Colorado prisons are overflowing with inmates, at a cost of nearly $700 million a year to taxpayers, in part due to mandatory sentences for nonviolent drug offenders, a panel of state lawmakers and sentence reform advocates said at a town hall meeting Saturday.
To ease the pressure on the state prison system, the 2010 General Assembly will be asked to pass a package of bills that would give judges discretion at sentencing to let some of those convicts out sooner.
The sentencing reform package also will include bills reducing penalties for possession of marijuana and other drugs. For example, possession of 4 ounces of marijuana would become a petty offense instead of a criminal misdemeanor. Possession of 8 to 16 ounces would be a misdemeanor under the bills, instead of a felony.
Similar reductions would apply to possession of small amounts of cocaine and methamphetamine and various prescription drugs, with the exception of “date-rape” drugs.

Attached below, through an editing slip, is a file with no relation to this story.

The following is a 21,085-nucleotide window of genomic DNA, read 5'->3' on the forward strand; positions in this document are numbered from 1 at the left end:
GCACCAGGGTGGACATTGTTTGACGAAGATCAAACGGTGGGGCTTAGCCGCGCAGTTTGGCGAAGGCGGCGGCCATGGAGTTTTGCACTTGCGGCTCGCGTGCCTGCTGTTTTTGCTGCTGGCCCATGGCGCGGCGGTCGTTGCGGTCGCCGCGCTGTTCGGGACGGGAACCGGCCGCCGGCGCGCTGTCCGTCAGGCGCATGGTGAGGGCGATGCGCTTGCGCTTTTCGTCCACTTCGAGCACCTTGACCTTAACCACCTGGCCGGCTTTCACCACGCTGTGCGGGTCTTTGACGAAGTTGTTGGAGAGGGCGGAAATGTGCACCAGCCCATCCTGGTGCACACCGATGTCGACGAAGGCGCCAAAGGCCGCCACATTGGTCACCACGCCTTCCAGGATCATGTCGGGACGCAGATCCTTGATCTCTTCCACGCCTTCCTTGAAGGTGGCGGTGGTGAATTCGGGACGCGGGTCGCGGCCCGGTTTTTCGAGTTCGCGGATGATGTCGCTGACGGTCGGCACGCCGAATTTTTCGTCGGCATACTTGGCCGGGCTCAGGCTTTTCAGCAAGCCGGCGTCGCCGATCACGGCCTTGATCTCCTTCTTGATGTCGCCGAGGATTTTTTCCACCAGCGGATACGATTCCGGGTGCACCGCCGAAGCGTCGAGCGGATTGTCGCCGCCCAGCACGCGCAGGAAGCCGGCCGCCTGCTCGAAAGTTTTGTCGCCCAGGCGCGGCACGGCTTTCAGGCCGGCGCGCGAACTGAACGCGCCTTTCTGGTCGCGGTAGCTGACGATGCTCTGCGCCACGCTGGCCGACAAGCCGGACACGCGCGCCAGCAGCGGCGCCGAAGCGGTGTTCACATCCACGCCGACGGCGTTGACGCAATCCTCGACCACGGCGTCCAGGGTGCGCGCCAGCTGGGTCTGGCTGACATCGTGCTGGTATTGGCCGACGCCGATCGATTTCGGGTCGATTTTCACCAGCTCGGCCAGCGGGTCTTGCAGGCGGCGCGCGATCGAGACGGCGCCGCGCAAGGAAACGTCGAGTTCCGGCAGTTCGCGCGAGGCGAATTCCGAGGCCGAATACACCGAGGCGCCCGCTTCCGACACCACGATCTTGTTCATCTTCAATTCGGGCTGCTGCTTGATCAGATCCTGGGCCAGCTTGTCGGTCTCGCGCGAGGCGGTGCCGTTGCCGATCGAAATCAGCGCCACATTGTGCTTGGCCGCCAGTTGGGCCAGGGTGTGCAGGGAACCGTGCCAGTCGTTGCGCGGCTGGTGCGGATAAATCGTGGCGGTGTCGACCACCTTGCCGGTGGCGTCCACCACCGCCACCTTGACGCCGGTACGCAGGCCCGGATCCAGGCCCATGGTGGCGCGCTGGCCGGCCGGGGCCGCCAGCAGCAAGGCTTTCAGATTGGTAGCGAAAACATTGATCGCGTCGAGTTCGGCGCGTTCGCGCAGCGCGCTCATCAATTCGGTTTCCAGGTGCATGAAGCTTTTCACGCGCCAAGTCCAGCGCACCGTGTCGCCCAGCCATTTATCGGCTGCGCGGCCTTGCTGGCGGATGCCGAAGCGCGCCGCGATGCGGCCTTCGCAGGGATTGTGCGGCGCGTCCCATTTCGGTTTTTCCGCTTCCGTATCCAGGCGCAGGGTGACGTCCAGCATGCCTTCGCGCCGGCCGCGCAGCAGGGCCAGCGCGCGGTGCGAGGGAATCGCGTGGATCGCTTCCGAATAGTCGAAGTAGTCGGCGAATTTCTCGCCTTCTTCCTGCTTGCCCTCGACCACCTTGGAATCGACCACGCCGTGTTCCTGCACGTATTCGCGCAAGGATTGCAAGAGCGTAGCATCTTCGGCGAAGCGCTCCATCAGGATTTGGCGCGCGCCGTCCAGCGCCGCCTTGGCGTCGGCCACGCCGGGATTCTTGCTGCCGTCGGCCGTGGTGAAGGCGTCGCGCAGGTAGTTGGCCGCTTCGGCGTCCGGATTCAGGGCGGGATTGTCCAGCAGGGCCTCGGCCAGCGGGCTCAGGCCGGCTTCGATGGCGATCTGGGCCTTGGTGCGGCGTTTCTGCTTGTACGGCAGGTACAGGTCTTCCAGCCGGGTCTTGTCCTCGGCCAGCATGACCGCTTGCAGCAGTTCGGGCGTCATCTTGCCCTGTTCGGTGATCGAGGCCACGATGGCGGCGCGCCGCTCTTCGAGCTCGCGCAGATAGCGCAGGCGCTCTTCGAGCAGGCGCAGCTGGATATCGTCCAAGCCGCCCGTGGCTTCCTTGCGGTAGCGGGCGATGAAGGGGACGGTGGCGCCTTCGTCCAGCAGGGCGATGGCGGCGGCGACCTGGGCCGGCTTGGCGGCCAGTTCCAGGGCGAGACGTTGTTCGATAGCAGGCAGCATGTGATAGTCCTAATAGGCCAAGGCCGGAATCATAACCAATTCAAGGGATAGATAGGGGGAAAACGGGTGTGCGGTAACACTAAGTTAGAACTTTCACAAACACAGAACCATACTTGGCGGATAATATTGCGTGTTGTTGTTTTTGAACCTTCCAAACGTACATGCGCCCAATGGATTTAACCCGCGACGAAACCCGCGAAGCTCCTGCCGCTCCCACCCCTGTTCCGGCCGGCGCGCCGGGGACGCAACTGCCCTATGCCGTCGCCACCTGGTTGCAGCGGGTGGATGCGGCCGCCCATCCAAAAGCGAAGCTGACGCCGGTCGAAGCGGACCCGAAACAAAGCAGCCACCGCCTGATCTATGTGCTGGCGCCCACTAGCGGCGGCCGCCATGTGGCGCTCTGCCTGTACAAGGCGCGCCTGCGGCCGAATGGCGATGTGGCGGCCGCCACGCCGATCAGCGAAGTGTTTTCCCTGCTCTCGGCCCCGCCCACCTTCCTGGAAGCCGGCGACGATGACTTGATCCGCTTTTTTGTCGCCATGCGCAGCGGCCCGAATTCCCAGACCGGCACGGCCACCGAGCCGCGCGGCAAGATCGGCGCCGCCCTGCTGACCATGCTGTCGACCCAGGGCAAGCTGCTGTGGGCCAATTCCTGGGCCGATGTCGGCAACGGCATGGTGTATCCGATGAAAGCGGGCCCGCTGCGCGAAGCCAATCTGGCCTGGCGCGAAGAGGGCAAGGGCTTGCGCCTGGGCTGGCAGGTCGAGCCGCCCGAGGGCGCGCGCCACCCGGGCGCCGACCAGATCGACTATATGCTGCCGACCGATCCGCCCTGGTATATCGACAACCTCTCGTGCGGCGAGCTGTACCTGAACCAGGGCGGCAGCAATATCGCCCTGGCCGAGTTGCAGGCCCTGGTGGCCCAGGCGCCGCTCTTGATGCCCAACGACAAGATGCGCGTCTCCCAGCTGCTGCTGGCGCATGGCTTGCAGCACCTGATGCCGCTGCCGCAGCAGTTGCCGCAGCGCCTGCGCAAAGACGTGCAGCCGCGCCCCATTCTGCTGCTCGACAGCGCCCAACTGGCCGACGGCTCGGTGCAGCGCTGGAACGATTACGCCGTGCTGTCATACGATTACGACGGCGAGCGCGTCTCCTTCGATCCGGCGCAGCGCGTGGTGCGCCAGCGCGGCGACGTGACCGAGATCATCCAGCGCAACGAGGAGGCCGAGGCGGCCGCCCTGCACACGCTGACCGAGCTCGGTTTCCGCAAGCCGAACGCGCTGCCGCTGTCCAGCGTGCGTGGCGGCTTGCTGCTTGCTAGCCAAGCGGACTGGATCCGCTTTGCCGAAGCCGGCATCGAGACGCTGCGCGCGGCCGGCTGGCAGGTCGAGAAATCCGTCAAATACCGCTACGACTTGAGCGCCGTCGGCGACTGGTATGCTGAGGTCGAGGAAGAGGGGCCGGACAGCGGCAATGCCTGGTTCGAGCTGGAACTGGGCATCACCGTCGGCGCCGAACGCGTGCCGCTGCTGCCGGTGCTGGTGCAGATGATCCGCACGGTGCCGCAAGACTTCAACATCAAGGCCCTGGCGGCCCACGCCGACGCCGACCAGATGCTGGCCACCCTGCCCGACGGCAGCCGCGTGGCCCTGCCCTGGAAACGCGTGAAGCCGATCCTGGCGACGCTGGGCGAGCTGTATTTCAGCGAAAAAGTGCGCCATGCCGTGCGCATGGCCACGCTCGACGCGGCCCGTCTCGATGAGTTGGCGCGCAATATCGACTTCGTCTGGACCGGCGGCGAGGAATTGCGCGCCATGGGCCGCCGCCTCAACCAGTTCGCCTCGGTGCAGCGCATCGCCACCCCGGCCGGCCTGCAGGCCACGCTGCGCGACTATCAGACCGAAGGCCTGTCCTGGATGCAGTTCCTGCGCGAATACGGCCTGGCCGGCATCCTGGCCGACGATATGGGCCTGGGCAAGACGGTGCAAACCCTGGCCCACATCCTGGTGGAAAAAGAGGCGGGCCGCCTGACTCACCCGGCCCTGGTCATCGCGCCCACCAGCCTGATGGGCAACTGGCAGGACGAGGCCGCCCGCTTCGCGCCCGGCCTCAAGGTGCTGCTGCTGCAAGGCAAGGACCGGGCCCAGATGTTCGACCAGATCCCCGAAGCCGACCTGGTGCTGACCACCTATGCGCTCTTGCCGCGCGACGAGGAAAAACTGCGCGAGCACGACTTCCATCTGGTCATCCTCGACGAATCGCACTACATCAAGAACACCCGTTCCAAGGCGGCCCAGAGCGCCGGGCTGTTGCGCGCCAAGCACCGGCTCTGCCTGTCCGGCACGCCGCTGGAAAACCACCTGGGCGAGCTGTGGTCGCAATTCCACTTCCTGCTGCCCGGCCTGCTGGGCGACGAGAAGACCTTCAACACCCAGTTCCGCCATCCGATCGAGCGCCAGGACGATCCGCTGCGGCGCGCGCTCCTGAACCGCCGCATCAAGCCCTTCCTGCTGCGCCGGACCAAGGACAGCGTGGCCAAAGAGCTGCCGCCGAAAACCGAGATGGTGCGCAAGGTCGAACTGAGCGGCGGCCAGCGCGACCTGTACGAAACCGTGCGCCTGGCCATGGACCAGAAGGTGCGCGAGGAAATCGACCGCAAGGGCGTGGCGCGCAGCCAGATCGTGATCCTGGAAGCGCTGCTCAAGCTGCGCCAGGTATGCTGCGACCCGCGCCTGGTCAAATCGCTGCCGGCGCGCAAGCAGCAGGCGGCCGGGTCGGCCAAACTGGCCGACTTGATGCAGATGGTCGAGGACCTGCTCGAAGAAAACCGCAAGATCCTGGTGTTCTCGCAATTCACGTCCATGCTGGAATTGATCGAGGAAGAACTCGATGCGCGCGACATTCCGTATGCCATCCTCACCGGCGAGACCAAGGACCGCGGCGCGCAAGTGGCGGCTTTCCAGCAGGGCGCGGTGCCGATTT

The package also will address DUI sentencing laws, perhaps raising penalties for habitual DUI convictions, said Christie Donner, executive director of the Colorado Criminal Justice Reform Coalition.
Who is the Colorado Criminal Justice Reform Coalition?
Our chief areas of interest include drug policy reform, women in prison, racial injustice, the impact of incarceration on children and families, the problems associated with re-entry and stopping the practice of using private prisons in our state.
If you would like to be involved please go to our website and become a member.
Sunday, November 22, 2009